Are the Iranians hairy - Dialogue with the Islamic World

A scarf over her blonde hair, a coat over her western clothing: an Iranian woman is preparing to leave her home. The ideal of beauty in Iran is a balancing act between tradition and modernity, explains photographer Samaneh Khosravi. Many Iranian women emulate the looks of Hollywood actresses who watch them on the internet or on satellite television.

The dress code has been in place since the Islamic Revolution in 1979. It stipulates that women must cover their hair and the contours of their bodies in public. Young women in particular interpret the rules loosely. They wear headscarves, but show their hair. Here Khosravi photographed a group of friends who were walking together on Tochāl, a mountain in the north of Tehran.

Religious Iranian women interpret the dress code more strictly and often wear a chador in public. The scarf only leaves the wearer's face free. For some years, however, women in Iran were forbidden to cover themselves up: from 1936 to 1941, under the Persian King Reza Shah Pahlavi, wearing headscarves in public was not allowed.

At home the rules are no longer in force. A young Iranian woman photographs her outfit before she leaves for the party - and has to cover herself up on the way there. Although social networks like Facebook and Instagram are officially banned in Iran, many people bypass the bans. According to information from the Neue Zürcher Zeitung, around 55 percent of Iranians are active on the Internet. Even President Rouhani tweeted.

Iranian women spend a lot of money on their appearance, cosmetic surgery is booming. Every year, 60,000 to 70,000 nose operations are performed in Iran - more than in any other country in the world. Photographer Samaneh Khosravi accompanied a young Iranian woman who had just had the bandage removed. "She was very happy with the result."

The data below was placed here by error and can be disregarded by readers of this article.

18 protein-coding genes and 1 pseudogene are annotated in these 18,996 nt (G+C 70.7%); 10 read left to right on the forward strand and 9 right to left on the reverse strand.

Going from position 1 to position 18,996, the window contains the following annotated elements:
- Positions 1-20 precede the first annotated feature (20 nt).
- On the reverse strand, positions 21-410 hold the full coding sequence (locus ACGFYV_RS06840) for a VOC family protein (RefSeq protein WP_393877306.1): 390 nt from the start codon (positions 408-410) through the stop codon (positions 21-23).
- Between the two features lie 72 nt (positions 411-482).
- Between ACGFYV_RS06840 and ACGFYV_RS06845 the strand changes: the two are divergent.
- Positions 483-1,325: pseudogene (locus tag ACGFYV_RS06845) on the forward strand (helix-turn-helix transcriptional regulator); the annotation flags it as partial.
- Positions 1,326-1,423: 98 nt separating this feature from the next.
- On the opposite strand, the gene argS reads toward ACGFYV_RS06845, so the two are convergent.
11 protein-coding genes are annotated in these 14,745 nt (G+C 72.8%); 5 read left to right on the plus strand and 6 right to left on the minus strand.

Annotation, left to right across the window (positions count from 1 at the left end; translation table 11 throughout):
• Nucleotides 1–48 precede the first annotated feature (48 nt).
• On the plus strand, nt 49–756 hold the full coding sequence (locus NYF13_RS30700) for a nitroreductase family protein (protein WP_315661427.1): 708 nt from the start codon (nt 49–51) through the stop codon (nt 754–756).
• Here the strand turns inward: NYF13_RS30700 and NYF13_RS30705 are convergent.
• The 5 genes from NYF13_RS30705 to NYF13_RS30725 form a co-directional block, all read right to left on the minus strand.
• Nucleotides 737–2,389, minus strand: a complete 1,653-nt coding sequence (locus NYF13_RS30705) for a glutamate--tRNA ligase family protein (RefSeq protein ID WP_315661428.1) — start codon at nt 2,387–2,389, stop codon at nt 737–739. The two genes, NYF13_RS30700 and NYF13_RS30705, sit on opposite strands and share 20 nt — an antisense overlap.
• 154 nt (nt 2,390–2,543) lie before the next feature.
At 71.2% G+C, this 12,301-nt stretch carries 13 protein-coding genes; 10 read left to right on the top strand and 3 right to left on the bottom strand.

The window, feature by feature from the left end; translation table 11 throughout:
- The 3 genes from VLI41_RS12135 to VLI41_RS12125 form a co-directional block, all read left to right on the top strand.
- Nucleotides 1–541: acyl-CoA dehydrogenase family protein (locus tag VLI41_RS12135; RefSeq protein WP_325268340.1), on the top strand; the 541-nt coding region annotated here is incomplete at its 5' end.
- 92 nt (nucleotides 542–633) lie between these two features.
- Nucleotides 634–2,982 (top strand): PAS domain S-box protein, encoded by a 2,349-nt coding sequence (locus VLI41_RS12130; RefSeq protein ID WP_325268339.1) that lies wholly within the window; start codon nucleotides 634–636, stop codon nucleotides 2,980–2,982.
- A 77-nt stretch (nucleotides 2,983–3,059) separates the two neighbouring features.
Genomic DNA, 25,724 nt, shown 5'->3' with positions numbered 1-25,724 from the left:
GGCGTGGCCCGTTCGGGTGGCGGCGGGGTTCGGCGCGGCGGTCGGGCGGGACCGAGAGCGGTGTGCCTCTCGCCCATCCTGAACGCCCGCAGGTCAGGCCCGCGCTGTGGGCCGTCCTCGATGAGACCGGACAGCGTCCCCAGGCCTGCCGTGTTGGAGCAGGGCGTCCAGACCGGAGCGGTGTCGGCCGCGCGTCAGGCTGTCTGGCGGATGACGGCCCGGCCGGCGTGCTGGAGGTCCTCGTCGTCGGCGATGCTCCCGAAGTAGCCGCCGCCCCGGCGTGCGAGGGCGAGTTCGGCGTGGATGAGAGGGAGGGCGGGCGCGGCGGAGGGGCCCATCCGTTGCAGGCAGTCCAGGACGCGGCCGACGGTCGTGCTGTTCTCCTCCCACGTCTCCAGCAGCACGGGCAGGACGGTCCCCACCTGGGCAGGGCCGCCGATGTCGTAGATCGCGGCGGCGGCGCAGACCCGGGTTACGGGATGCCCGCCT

"Western role models play just as important a role in the ideal of beauty as tradition," says Khosravi. Fashion is also influenced by this mix.

Many Iranian women shop on the Internet - especially when they are looking for unique pieces like this Marilyn Monroe coat. Khosravi explains: "Young designers simply publish their clothes on Facebook or Instagram and sell them from home."

Some even have beauty treatments done at home. In the picture, a woman has facial hair removed by a hairdresser and her head hair colored. "More and more women want blonde hair," says photographer Khosravi.

Samaneh Khosravi has also visited the huge beauty salons in Iran. Women do not have to cover themselves there because men are not allowed in. A regular manicure is important to many Iranian women, says the photographer: "Some prefer not to go to a restaurant for this."

With her pictures, Khosravi wants to show that even religious women in Iran do not dress according to the stereotypes widespread in Germany. "Many devout women do cover themselves up, but wear bright colors - some here think that they always walk around wearing a black chador."

But it can be useful on the way: a friend of the photographer has made up for a wedding and pulled a chador over her evening dress. She can take it off at the festival - men and women celebrate separately at weddings in Iran.

The cult of beauty is celebrated in cities in particular. "The young generation has managed to find their ideal between modernity and tradition," says Khosravi. Despite the social restrictions.